China’s less-than-spectacular manufacturing PMI, coupled with falling commodity prices, fears of a global slowdown and mixed economic reports for the US, have seen the US Dollar to Japanese Yen exchange rate decline this week. The USD/JPY exchange rate fell to a four-week low on Tuesday as oil prices extended losses and the Russian Ruble went into free-fall. According to strategist Eric Viloria; ‘The Japanese Yen and Swiss Franc tend to be haven currencies so they’re getting some support. [...] the steps taken by the [Russian] central bank haven’t helped the currency.’
The Yen rallied by over 1.2% against the US Dollar and climbed against both the Euro and Pound. The Japanese currency also derived support from the JMMA Manufacturing PMI for December. The index edged up slightly from 52.0 to 52.1. Markit economist Amy Brownbill said of the result; ‘Operating conditions in the Japanese manufacturing sector continued to improve in December, with new orders and output remaining in solid growth territory. Furthermore, the pace of job creation accelerated to the fastest since April. Meanwhile, with the falling Yen/Dollar rate, input prices continued to rise at a sharp pace. The short-term outlook appears broadly positive, although there is some uncertainty.’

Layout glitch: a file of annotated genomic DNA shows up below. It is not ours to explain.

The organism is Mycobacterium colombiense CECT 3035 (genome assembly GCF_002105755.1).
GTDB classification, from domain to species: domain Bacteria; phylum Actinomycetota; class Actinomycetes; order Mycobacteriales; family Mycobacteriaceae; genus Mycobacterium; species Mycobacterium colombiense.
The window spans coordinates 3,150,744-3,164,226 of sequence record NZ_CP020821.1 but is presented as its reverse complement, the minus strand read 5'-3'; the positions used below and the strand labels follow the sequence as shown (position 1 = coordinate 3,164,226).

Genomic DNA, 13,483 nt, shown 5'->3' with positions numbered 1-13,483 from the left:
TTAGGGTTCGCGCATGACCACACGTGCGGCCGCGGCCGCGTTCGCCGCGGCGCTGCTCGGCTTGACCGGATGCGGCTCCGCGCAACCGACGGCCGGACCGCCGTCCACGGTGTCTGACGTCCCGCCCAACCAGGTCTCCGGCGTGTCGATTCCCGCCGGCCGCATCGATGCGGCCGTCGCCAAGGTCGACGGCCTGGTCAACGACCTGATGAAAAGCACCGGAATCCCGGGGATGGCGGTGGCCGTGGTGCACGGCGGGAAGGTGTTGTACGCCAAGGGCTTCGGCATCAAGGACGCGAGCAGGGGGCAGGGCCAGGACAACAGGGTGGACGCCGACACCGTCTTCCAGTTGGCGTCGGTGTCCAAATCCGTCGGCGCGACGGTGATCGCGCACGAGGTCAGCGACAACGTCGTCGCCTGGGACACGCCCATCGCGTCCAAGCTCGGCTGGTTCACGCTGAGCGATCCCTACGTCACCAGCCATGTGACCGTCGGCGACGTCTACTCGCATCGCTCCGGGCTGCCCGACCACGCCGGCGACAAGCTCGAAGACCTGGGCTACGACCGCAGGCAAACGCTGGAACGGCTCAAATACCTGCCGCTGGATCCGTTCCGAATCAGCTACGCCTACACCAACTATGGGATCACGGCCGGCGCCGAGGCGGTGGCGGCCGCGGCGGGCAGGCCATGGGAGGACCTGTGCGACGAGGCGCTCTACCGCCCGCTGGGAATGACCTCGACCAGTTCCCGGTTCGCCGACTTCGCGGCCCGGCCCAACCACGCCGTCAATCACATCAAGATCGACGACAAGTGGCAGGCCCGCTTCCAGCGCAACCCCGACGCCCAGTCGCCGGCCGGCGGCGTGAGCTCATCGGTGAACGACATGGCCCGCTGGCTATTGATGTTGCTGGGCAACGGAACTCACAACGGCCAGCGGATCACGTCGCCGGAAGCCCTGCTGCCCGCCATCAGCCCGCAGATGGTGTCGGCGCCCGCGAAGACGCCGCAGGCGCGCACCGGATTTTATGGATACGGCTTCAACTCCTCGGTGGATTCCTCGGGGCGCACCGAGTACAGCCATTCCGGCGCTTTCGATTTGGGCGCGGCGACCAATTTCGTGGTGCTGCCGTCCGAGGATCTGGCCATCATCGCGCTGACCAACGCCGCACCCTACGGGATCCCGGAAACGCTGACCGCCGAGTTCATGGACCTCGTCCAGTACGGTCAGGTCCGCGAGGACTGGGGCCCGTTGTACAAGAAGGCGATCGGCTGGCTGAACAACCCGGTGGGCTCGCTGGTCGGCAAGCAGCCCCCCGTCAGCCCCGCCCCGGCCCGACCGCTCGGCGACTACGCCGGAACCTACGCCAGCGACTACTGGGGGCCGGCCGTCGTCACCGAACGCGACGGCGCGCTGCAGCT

The downturn in the USD/JPY exchange rate was exacerbated as US reports failed to reach forecast levels. However, the Yen could drop back as many economists envisage the Bank of Japan increasing stimulus even further next year. With Japan slipping unexpectedly into recession, the central bank has already had to extend unprecedented levels of easing to defend the nation’s economic outlook. In the view of economics expert Akio Makabe; ‘The BOJ boosted expectations for additional stimulus by October’s easing. It will have no choice but to expand easing further if risks to the economy arise.’
With the Federal Open Market Committee interest rate decision looming, and the US set to publish its Consumer Price Index tomorrow, further US Dollar to Japanese Yen exchange rate movement can be expected. Investors will also be focusing on the Japanese merchandise trade and machine tool orders figures, as well as the US Markit Services/Composite PMI for December.